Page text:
You Asked, We Answered: How to Use Your IRA to Buy Your Retirement Home
Estimated reading time: 3 minutes 50 seconds
For our October national webinar, we discussed the how to use your IRA to buy your future retirement home. During our webinars, we hold a quick Q&A at the end of each session to answer the questions of our webinar attendees. Continue reading to see what questions investors had regarding IRAs and purchasing a future retirement home:
Q: Is holding an existing self-directed IRA a possible financial source for building my retirement home?
A: If your question is, can I use cash in my self-directed IRA to build a home that will be owned by my IRA? The answer is yes. Eventually the home may be distributed and be used as a home for retirement. Depending on what type of IRA the home is under, it will determine the taxation of the distribution. Traditional IRAs are taxable and Roth IRAs are potentially tax-free.
Q: Can I contribute equity cash directly to pay a part of the real estate purchase price?
A: If you wish to purchase a property using your IRA assets, only assets inside an IRA may be used to purchase the property.
Q: If a Traditional IRA held property has a non-recourse loan, and I want to "distribute" the property in-kind, is the taxable amount (1) the gross property value? or (2) the net value i.e. gross value less the loan amount?
A: The taxable amount on a property held under an IRA that is leveraged will be the net amount. Example: A property purchased worth, $200,000. The IRA paid for $100,000 and other $100,000 was through a loan. If the property is distributed in-kind, the net value of the property (less then the loan) will be taxable. The taxable amount will be the basis of the property. If the property is sold outside after the distribution, the loan will need to be paid back and the growth above the basis will be taxed as capital gains (long or short term).
Q: Can I place a Roth IRA or any self-directed IRA account into a Land Trust to protect an individual pension plan account from a law suit?
A: An IRA cannot be placed in a Land Trust since "I" in IRA stands for individual. However, if your question is can an IRA invest in a Land Trust, the IRA can, as long as the Land Trust is not a disqualified party under the prohibited transaction rules.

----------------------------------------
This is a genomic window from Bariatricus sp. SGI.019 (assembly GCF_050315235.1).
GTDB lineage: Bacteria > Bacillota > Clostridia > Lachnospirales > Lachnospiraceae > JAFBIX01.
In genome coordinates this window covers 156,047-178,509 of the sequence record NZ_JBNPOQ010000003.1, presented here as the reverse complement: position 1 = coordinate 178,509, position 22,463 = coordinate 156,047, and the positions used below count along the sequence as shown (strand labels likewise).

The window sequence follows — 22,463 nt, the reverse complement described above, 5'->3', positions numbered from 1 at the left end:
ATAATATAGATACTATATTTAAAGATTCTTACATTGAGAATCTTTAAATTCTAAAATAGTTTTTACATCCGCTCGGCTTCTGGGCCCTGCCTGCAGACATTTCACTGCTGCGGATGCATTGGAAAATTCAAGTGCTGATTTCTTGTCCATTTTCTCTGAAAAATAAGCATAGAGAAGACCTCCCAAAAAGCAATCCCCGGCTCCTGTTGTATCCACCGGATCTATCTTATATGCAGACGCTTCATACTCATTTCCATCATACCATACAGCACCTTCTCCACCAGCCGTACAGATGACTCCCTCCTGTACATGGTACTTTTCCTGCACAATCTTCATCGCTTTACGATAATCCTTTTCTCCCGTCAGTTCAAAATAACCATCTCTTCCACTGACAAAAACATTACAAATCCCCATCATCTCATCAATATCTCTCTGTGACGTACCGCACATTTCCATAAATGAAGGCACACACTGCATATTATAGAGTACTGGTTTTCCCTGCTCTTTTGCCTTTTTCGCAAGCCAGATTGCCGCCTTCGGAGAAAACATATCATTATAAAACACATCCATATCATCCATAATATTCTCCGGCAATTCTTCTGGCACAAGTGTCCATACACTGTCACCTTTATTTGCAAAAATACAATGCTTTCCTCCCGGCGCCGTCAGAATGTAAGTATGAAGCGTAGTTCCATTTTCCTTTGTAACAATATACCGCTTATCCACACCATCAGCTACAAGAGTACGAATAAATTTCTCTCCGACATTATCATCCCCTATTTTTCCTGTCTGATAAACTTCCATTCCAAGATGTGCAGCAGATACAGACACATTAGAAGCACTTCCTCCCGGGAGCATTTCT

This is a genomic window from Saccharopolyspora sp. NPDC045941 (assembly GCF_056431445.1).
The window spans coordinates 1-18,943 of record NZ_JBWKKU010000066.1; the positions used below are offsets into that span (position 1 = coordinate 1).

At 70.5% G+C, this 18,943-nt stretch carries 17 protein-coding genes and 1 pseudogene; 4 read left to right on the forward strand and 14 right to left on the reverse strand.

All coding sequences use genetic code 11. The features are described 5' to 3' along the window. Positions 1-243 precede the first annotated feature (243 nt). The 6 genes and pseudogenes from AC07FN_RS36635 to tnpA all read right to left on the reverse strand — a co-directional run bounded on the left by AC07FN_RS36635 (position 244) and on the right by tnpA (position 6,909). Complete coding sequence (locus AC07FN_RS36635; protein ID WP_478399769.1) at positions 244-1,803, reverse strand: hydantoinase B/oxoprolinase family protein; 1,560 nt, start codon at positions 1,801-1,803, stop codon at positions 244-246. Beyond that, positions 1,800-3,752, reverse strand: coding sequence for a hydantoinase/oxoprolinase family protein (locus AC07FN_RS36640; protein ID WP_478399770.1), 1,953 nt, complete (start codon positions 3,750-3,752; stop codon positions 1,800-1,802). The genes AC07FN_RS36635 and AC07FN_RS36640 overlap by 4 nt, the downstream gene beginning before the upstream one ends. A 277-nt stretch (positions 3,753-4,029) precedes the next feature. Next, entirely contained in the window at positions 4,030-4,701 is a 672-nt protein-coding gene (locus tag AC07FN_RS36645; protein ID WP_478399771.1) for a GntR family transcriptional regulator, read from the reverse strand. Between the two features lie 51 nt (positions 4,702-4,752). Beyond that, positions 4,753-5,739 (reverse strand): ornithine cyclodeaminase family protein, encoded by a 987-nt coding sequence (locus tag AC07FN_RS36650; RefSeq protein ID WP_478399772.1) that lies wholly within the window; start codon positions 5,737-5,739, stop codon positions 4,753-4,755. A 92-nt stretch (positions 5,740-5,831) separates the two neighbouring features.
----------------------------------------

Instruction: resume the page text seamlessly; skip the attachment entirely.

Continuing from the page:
Q: Can I partner with my solo 401K IRA on a trust deed investment?
A: You may be able to. Keep in mind that after the purchase occurs, income and expenses must be allocated proportionately.
Q: If my investment property is held till age 71, can the cash in the account be distributed as a Required Minimum Distribution (RMD)?
A: Cash in the IRA can be distributed to satisfy your RMD. The RMD can also be satisfied by distributing from another IRA as a second option.
Q: Am I allowed to mow the yard or repair something on my investment house? I am not looking to get paid for the work.
A: I would refrain from performing services to an investment held under your IRA. It would be considered a prohibited transaction. Not getting paid could be viewed as self-benefiting since the IRA would have had to pay for the services otherwise.
Q: Can I transfer real estate I already own into an IRA as long as I don't continue to live in it?
A: No. Contributions to an IRA are subject to limits and contributions can only be made in cash.
Q: What if I have only 50% of the money in my IRA, can I still purchase with other money?
A: There are other means of making up the deficit. A couple alternative options can include, partnering with another party or getting a non-recourse loan.
Q: Can my Roth own 1/2 of the property and another entity that I control, own the other half of the property?
A: This is only if you control an entity that could be considered a disqualified party. I would recommend you consulting with your tax or legal advisor before entering into this transaction. Have them review IRC 4975 of the Internal Revenue Code.
Q: Am I allowed to advertise, and find a tenant myself instead of hiring a property manager for my rental property owed by my traditional IRA?
A: Yes. Keep in mind IRA investment expenses must be paid from your IRA.
We thank everyone for their great questions, and we encourage our readers to post any additional questions regarding purchasing your future retirement home, or Real Estate IRAs, in the comments section below so other readers may benefit from the answers. Please visit our online Learning Center for additional resources about retirement investments.